Education secretary urges parents to send children to school as government slumps in poll


The education secretary has warned that parents who do not send their children school risk putting a “huge dent in their future life chances”.

In an open letter to parents, Gavin Williamson writes there is a “far greater risk to children’s health and wellbeing if they don’t go to school”.

The comments come two days before millions of pupils in England return to the classroom and amid criticism from teachers and Tory MPs of the government’s handling of education during the coronavirus pandemic.

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One former Conservative minister told Sky News the response had been a “mess” with a series of U-turns that were “wholly avoidable”.

“There is no enthusiasm about going back to parliament… some of us spend our time gambling on how long before the next U-turn happens”, said the senior Tory MP.

Teachers and union leaders rounded on the Department for Education on Saturday for issuing new guidance on schools days before pupils were due to return.

Officials are confident that a vast majority of schools in England will be open on Tuesday though, saying they are in a far better place than June when an initial attempt to restart education stalled.

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But a poll published by Opinium shows shrinking public support for the government’s handling of the crisis.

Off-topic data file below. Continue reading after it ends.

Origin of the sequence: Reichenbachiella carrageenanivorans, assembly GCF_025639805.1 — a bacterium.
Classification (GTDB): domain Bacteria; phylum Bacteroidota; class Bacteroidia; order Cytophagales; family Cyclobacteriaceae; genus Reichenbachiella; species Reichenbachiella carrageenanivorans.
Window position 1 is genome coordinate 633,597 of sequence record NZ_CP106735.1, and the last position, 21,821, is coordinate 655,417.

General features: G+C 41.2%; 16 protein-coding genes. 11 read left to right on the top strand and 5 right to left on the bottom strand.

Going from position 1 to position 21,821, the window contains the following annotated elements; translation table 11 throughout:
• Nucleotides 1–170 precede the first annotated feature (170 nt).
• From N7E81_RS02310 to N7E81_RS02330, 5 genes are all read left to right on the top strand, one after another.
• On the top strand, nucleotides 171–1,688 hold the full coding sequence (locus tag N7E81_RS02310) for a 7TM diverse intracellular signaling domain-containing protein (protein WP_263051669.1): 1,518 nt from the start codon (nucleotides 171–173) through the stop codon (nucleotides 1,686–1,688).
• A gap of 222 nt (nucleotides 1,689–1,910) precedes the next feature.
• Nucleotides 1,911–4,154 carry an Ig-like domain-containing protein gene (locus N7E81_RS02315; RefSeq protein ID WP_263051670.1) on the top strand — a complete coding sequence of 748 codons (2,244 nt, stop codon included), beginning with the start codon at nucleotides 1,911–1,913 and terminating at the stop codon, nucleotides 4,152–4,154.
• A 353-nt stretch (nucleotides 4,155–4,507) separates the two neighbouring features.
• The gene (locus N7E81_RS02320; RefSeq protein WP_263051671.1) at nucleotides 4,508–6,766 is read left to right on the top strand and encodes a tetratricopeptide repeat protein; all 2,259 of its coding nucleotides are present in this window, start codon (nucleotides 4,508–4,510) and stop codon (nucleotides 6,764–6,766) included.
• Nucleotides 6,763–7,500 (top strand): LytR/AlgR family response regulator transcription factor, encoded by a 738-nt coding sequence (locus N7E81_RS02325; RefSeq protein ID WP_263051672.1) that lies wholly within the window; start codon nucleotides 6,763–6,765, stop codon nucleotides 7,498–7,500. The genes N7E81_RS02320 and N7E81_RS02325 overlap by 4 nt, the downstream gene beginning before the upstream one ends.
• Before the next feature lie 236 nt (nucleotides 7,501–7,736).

Out of 2002 people surveyed, 47% said they disapproved of the way ministers had dealt with the pandemic, compared to 31% who approved.

The data also shows Labour now level pegging with the Conservatives with voting intention for both at 40%.

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One Conservative peer said U-turns and the mishandling of education matters were causing a “steady deterioration” in the polls and that a “relaunch” was now needed.

Senior Conservative MP and Brexiteer Charles Walker also lashed out at the prime minister, telling the Observer “it is becoming increasingly difficult for backbenchers now to promote and defend government policy as so often that policy is changed or abandoned without notice”.

He predicted a “busy and workman-like” first week when backbenchers return to Westminster on Tuesday.

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